Intel confirms 64-bit Celeron scheme

Filed under: — Aviran Mordo

Intel today publicly confirmed its AMD64-like 64-bit addressing system, EM64T, will be brought to the company’s budget Celeron processor line “this year”.

The chip maker also revealed that its dual-core Pentium 4 processor, ‘Smithfield’, is now in production.

Speaking to reporters ahead of the opening tomorrow of Intel Developer Forum, the company’s Industrial Technology Programs Director, Frank Spindler, said EM64T would make it to the Celeron family sooner rather than later.

Source: The Register

Circuit City says good-bye to Amazon

Filed under: — Aviran Mordo

Circuit City, citing the 鈥渟mall amount of sales鈥? generated through Amazon.com, terminated its multi-year contract with Amazon today to concentrate on the growth occurring at its own redesigned web site.

CircuitCity.com said it no longer needed Amazon as a marketplace for reaching customers. 鈥淐ircuitCity.com has grown tremendously since August 2001, when the [Amazon] contract was announced,鈥? said Fiona Dias, president of Circuit City Direct. 鈥淲e have been pleased with customer response to our own site and have elected to focus on growing the business through our own channel, rather than focusing on the small amount of sales the relationship with Amazon has generated.鈥?

Starting tomorrow, shoppers will no longer be able to order Circuit City products through Amazon, Circuit City said.

Source: internetretailer

eBay provides a backdoor for phishers

Filed under: — Aviran Mordo

Phishers are exploiting a redirection script on eBay’s site to make fraudulent emails look more convincing. Three Register readers noticed the trick in scam emails they received. Alerted by The Register Email security firm MessageLabs confirmed that it has detected and blocked the same trick a number of times in the last two weeks.

Despite notifying eBay of a potential problem on Wednesday (23 February), and making several calls since, The Register did not hear back from the online auction house.

Source: The Register

AOL Integrates Buddy Lists With Outlook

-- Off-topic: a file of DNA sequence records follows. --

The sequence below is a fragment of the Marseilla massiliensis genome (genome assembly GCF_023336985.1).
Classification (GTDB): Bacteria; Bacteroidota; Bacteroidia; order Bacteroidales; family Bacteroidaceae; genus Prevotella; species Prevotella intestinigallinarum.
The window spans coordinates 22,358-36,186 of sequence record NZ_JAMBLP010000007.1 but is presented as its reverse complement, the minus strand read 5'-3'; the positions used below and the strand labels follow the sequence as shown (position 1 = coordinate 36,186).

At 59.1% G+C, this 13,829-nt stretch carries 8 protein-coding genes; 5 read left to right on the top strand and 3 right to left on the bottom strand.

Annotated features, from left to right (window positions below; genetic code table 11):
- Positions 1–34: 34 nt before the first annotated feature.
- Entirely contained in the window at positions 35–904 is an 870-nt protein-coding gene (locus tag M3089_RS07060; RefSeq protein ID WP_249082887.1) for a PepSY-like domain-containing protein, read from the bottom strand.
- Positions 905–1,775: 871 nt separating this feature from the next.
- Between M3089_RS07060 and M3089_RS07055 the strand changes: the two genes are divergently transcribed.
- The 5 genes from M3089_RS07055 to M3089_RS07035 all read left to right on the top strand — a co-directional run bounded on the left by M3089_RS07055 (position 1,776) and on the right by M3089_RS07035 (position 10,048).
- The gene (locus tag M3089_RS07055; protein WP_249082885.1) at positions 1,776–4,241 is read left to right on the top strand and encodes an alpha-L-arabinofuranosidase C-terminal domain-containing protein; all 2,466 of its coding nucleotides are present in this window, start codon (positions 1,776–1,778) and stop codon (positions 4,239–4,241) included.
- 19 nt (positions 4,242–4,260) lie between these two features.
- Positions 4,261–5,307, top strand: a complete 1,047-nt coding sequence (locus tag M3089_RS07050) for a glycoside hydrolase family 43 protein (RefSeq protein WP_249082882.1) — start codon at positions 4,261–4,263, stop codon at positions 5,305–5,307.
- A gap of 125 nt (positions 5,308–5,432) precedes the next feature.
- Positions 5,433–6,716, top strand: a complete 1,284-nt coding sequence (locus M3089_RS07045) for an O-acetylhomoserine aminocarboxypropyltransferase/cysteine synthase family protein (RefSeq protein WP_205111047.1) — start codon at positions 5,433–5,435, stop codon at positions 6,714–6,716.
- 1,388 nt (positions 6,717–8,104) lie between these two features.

Filed under: — Aviran Mordo

Users of America Online Inc.’s instant messaging service can now automatically see from Microsoft Corp.’s popular Outlook e-mail application whether their friends and colleagues are online.

A free tool AOL is offering beginning Monday integrates “buddy list” information from AOL Instant Messenger with Outlook.

When you receive an e-mail from an AIM member who is online, a yellow “running man” logo appears in the “from” line next to the e-mail address. If you believe a quick chat session might be more appropriate in reply than a series of further e-mails back and forth, clicking on the logo launches the AIM software for you.

Source: AP

BEA, Borland endorse Eclipse platform

Filed under: — Aviran Mordo

EclipseSan Francisco (InfoWorld) - BEA Systems will base the next version of its WebLogic Workshop IDE around the Eclipse open source tools platform, while Borland Software is stepping up its participation in Eclipse.

Code-named Daybreak and due in fall 2005, the next version of Workshop will feature Eclipse functionality and a framework for developing across the BEA WebLogic middleware stack, said Nils Gilman, director of product marketing at BEA.

BEA said it was joining Eclipse as a board member and strategic developer. The company will serve as co-lead on the Eclipse Web Tools Platform project.

An analyst said BEA’s participation in Eclipse was overdue. “It’s about time,” said Burton Group’s Anne Thomas Manes.

Borland, meanwhile, will elevate to the level of strategic developer within Eclipse and lead a project to boost application-modeling capabilities to the Eclipse arsenal. Its efforts will be based on the Unified Modeling Language 2.0 standard.